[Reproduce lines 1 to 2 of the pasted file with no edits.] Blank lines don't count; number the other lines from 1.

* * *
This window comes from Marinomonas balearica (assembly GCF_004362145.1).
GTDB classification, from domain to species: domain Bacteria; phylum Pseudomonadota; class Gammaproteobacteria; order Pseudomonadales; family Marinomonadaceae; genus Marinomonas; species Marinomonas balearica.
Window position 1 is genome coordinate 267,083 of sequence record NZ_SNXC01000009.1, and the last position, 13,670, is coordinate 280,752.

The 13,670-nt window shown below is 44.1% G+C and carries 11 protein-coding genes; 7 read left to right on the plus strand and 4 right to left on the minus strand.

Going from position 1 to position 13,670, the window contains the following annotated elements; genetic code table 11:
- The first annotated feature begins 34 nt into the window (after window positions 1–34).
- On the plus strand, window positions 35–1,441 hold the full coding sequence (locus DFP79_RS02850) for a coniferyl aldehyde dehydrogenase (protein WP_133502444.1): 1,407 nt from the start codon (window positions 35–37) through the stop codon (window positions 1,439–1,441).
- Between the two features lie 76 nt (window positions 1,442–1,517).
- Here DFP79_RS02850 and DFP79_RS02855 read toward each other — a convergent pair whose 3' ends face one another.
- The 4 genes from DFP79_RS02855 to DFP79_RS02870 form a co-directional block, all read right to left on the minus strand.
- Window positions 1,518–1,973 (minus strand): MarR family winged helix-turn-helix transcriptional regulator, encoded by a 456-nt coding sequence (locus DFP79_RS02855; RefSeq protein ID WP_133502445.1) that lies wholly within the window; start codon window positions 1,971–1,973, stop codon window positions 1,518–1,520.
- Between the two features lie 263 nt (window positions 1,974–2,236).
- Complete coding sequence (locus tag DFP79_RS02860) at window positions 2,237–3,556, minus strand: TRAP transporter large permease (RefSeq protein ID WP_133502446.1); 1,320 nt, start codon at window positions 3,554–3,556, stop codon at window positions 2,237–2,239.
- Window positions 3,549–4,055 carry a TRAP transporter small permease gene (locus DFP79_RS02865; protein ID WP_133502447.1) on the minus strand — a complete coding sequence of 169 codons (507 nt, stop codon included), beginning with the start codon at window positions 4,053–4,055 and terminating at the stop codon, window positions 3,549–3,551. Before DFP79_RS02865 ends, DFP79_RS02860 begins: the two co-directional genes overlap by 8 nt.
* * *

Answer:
This window comes from Marinomonas balearica (assembly GCF_004362145.1).
GTDB classification, from domain to species: domain Bacteria; phylum Pseudomonadota; class Gammaproteobacteria; order Pseudomonadales; family Marinomonadaceae; genus Marinomonas; species Marinomonas balearica.